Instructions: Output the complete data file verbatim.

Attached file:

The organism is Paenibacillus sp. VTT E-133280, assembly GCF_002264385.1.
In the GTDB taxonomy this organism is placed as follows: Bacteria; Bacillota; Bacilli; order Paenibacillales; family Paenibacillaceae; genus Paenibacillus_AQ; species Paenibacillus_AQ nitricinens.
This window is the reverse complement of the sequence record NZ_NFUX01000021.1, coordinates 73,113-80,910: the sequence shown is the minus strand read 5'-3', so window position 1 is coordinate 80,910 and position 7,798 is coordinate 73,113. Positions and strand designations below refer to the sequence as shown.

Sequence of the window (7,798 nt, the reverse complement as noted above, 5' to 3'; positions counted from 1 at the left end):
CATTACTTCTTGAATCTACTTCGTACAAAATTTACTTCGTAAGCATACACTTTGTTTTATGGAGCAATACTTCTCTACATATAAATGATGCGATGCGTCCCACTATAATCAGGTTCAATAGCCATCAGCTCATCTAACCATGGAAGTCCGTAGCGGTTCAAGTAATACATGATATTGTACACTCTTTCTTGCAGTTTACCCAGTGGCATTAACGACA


The organism is Paenibacillus sp. VTT E-133280, assembly GCF_002264385.1.
In the GTDB taxonomy this organism is placed as follows: Bacteria; Bacillota; Bacilli; order Paenibacillales; family Paenibacillaceae; genus Paenibacillus_AQ; species Paenibacillus_AQ nitricinens.
This window is the reverse complement of the sequence record NZ_NFUX01000021.1, coordinates 73,113-80,910: the sequence shown is the minus strand read 5'-3', so window position 1 is coordinate 80,910 and position 7,798 is coordinate 73,113. Positions and strand designations below refer to the sequence as shown.

Sequence of the window (7,798 nt, the reverse complement as noted above, 5' to 3'; positions counted from 1 at the left end):
CATTACTTCTTGAATCTACTTCGTACAAAATTTACTTCGTAAGCATACACTTTGTTTTATGGAGCAATACTTCTCTACATATAAATGATGCGATGCGTCCCACTATAATCAGGTTCAATAGCCATCAGCTCATCTAACCATGGAAGTCCGTAGCGGTTCAAGTAATACATGATATTGTACACTCTTTCTTGCAGTTTACCCAGTGGCATTAACGACA